Welcome to BYJU’S Sunday Challenge, the weekly quiz. This edition coincides with World Environment Day which is celebrated every year on June 5 to promote awareness and action for the protection of the environment. To mark the event, our theme for this edition is ‘Our Planet,’ five questions centred around the theme of The Earth and its diverse ecosystems.
You can take a shot at the questions and field your guesses in the comments section below. Answers will be revealed in the next edition of Sunday Challenge. The fastest entries to get all questions right win a pair of brand new Bluetooth headphones.
Ready? Here are your questions:
We have all heard of the Sahara Desert. What does ‘Sahara’ mean in Arabic, from which the desert gets its name? (Hint: The answer is in the question!)
Speaking of The Sahara, many people often mistakenly call it the largest desert on Earth. But by definition, a desert is a region that receives less than 25 centimetres of rainfall per year. So, which is the largest desert in the world?
In physical geography, a fjord is a long, narrow inlet with steep sides or cliffs, created by a glacier. Although they are found in many countries, one country, in particular, is instantly associated with the iconic feature. In fact, this country’s coastline would only be 2,500 km excluding the fjords, but including them, it is more than ten times longer at close to 30,000 km. Pictured below is the Geiranger Fjord, one of the many such fjords. Which country would you find it in?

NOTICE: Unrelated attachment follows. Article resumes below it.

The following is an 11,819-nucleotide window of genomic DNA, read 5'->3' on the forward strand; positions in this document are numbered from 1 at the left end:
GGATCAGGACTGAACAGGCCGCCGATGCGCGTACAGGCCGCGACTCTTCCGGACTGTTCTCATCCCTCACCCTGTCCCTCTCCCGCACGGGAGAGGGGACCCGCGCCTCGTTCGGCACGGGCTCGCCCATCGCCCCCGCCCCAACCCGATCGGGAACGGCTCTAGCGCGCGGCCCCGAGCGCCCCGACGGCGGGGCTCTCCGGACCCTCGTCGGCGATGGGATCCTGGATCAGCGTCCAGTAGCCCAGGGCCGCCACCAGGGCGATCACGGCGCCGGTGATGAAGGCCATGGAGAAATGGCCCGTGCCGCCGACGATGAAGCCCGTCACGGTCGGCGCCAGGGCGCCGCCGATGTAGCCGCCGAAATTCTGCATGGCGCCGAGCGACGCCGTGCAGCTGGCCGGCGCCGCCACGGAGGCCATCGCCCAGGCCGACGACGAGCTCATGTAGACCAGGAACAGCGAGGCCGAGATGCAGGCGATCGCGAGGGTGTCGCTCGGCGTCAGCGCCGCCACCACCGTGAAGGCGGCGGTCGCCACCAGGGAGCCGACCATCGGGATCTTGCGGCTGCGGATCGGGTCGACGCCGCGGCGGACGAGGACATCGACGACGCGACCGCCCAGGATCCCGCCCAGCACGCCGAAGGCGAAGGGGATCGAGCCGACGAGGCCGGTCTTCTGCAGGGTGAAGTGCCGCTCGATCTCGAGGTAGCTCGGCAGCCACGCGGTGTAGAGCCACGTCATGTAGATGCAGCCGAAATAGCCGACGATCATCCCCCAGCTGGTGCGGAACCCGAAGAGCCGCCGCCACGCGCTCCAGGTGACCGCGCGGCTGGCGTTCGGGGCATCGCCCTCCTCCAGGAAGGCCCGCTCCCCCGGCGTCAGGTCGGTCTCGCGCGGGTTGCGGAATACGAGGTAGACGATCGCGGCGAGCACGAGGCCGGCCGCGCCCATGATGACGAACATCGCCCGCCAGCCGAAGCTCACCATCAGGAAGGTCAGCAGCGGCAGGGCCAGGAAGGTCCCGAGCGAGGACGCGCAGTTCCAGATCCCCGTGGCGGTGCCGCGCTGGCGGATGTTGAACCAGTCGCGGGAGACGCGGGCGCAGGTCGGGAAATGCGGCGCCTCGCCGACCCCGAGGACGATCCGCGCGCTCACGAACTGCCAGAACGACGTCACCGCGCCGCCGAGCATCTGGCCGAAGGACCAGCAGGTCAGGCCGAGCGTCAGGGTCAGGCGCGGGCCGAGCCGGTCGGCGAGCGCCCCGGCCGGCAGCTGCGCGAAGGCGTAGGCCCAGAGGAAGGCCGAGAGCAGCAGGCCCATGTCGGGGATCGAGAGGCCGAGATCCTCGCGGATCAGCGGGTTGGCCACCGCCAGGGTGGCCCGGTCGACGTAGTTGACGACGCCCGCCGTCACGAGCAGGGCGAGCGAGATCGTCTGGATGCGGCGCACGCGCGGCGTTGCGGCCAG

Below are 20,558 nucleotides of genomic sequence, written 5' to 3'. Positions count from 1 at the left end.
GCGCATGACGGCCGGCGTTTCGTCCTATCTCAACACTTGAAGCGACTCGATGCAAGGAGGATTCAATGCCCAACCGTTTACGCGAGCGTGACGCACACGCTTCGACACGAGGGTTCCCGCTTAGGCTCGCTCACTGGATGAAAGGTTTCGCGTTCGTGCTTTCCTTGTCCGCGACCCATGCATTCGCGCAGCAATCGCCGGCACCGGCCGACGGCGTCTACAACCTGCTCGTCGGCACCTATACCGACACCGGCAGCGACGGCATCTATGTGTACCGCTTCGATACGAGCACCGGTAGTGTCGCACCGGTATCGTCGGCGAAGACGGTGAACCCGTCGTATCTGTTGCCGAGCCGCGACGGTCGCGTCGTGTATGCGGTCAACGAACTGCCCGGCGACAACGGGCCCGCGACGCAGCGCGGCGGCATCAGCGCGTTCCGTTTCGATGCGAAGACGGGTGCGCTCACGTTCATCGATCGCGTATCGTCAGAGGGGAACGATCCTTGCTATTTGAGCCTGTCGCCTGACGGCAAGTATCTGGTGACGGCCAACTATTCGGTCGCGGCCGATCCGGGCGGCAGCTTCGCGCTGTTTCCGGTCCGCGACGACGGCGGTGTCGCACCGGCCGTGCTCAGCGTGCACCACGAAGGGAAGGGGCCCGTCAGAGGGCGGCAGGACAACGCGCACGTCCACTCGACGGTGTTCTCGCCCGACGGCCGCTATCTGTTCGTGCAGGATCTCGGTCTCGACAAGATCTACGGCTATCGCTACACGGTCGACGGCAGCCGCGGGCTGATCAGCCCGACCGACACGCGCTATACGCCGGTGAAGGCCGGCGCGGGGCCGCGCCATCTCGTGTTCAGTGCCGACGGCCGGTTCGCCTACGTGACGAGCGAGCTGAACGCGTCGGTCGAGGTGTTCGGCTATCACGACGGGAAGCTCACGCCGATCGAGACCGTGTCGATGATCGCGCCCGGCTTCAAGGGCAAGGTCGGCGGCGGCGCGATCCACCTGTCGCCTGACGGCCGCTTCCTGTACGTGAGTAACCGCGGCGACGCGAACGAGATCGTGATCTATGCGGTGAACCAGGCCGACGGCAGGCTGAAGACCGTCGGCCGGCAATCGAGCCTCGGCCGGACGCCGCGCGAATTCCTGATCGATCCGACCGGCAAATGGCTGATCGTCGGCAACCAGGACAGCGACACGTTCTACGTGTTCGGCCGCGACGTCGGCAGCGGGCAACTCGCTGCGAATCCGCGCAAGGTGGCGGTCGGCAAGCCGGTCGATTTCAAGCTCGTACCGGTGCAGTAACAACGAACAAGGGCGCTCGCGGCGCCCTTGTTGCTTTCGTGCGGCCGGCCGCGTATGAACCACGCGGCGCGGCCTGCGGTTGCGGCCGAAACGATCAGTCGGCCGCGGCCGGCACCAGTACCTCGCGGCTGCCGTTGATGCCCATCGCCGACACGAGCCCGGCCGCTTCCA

This climate pattern occurs once every 2-7 years and results in the unusual warming of surface waters in the eastern Pacific Ocean. It is named after the Spanish for ‘little boy’. Studies have shown that climate change could increase the frequency and intensity of this climate pattern. What is it called?
In Africa, they are called the Savannahs. In North America, they are the Prairies. In South America, they are called the Pampas and in Europe, they are called the Steppes. What kind of biome do they all belong to?
Take your guesses in the comments section below. Winners of this edition, along with the answers will be revealed next Sunday, so keep your eyes peeled!
To view other editions of the Sunday Challenge, click here.
Answers to Sunday Challenge 36:
1. The funny bone is actually a nerve. It is called the ulnar nerve.
2. Both giraffes and humans have seven bones (vertebrae) in the neck.
3. The Islets of Langerhans are found in the pancreas.
4. The mitral valve in the heart. It is named after the mitre, a headgear worn by popes and archbishops.
5. The pineal gland
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